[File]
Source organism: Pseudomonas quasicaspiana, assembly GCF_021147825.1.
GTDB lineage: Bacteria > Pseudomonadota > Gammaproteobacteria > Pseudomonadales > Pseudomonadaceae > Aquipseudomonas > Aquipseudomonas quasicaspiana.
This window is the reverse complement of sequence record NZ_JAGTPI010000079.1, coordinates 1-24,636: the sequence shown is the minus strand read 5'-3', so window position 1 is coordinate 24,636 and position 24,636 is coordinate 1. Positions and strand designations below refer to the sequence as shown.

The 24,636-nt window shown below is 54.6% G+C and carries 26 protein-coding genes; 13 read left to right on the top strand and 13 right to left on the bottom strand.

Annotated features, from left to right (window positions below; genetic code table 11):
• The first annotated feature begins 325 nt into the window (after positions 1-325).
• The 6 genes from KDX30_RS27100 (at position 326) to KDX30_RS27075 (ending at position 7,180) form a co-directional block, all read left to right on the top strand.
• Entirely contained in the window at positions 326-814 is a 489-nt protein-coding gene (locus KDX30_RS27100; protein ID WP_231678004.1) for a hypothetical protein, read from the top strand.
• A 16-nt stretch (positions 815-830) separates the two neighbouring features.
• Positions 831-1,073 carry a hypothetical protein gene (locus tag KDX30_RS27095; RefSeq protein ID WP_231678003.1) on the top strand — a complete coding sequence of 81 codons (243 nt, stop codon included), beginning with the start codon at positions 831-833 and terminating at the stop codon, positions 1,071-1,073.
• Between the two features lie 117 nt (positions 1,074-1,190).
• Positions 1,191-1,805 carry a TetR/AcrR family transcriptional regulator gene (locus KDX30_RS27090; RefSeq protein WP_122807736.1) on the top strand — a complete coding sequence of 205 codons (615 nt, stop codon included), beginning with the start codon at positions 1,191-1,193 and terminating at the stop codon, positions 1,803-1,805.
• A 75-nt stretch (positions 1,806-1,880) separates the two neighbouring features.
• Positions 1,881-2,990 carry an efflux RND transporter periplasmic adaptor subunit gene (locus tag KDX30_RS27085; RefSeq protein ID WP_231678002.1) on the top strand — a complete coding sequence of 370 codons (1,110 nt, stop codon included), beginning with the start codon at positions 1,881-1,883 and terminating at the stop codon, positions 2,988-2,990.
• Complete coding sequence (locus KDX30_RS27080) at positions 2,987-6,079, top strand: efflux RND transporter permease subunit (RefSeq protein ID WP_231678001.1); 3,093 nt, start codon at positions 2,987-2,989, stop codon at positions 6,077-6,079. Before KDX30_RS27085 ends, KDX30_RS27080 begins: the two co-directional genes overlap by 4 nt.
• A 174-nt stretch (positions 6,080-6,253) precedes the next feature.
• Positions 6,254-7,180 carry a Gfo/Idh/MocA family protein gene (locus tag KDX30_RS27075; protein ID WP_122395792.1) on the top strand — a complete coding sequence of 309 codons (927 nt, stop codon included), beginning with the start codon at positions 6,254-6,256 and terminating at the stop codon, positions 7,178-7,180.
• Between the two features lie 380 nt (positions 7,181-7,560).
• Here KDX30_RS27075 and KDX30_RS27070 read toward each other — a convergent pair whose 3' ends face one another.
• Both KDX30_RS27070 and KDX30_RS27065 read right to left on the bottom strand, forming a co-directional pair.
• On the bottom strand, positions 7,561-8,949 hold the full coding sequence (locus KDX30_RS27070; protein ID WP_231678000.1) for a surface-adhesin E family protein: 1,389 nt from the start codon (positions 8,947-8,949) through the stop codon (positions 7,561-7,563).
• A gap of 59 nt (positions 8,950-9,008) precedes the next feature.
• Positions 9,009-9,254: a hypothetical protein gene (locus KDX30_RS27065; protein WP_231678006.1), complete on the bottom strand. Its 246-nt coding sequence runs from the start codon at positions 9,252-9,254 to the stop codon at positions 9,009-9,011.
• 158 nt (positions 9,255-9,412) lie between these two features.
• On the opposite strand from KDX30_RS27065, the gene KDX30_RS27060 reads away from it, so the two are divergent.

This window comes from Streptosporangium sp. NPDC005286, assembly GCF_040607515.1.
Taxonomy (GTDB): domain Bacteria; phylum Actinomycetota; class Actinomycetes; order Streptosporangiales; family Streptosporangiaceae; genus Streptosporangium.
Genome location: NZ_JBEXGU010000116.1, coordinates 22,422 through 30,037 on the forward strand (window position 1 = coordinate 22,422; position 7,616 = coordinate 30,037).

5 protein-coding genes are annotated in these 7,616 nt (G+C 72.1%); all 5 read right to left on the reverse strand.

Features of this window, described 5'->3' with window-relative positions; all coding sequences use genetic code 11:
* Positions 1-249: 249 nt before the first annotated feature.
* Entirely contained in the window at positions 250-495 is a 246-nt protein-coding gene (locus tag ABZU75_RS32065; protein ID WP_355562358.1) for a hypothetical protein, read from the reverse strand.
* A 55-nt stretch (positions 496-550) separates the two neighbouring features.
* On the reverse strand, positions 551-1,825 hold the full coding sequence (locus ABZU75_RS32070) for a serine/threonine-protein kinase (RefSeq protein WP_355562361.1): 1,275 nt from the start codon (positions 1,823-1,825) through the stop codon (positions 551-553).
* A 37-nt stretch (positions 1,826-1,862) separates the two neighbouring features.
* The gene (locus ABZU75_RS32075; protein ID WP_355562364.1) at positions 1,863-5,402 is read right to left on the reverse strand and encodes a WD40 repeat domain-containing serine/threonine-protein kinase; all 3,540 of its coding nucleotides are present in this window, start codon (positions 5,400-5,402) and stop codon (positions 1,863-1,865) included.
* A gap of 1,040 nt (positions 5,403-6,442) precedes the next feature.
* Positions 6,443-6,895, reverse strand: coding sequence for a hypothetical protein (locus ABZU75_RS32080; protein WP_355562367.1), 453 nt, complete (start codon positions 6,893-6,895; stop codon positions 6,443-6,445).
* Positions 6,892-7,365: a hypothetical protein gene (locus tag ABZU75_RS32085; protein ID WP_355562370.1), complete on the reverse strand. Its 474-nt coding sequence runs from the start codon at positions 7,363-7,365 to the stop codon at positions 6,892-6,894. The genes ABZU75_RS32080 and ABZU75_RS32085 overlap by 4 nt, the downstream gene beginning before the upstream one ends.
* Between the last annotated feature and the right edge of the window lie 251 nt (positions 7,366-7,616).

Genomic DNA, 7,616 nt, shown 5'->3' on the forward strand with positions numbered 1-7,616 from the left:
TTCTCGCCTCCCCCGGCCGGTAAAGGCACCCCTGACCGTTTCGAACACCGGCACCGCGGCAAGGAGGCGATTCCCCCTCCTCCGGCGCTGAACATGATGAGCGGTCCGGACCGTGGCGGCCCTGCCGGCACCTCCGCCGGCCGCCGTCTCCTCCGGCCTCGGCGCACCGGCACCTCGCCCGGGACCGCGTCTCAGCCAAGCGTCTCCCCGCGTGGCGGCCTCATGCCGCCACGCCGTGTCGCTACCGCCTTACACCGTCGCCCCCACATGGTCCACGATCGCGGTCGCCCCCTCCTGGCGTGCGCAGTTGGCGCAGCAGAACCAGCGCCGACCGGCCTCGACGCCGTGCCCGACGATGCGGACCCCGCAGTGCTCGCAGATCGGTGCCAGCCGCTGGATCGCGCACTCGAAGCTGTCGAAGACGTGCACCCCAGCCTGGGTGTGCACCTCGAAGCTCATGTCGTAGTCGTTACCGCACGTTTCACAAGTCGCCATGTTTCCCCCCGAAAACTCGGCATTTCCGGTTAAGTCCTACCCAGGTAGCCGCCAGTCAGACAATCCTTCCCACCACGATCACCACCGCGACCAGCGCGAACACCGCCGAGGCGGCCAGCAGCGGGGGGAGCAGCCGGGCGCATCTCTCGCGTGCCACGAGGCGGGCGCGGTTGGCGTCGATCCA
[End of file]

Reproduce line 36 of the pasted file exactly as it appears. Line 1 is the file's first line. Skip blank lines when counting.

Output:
* The gene (locus ABZU75_RS32075; protein ID WP_355562364.1) at positions 1,863-5,402 is read right to left on the reverse strand and encodes a WD40 repeat domain-containing serine/threonine-protein kinase; all 3,540 of its coding nucleotides are present in this window, start codon (positions 5,400-5,402) and stop codon (positions 1,863-1,865) included.